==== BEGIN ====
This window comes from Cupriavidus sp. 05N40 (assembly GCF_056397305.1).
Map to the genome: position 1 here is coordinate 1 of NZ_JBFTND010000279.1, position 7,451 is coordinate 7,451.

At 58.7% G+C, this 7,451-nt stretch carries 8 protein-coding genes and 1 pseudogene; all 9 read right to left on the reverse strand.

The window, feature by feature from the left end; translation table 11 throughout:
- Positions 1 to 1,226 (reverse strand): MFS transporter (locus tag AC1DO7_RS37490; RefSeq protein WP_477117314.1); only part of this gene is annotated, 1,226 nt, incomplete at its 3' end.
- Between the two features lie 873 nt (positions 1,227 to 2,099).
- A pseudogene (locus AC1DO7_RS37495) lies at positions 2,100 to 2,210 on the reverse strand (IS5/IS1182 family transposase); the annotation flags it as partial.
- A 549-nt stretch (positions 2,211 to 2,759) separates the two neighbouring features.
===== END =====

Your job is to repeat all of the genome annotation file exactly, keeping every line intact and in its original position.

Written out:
This window comes from Cupriavidus sp. 05N40 (assembly GCF_056397305.1).
Map to the genome: position 1 here is coordinate 1 of NZ_JBFTND010000279.1, position 7,451 is coordinate 7,451.

At 58.7% G+C, this 7,451-nt stretch carries 8 protein-coding genes and 1 pseudogene; all 9 read right to left on the reverse strand.

The window, feature by feature from the left end; translation table 11 throughout:
- Positions 1 to 1,226 (reverse strand): MFS transporter (locus tag AC1DO7_RS37490; RefSeq protein WP_477117314.1); only part of this gene is annotated, 1,226 nt, incomplete at its 3' end.
- Between the two features lie 873 nt (positions 1,227 to 2,099).
- A pseudogene (locus AC1DO7_RS37495) lies at positions 2,100 to 2,210 on the reverse strand (IS5/IS1182 family transposase); the annotation flags it as partial.
- A 549-nt stretch (positions 2,211 to 2,759) separates the two neighbouring features.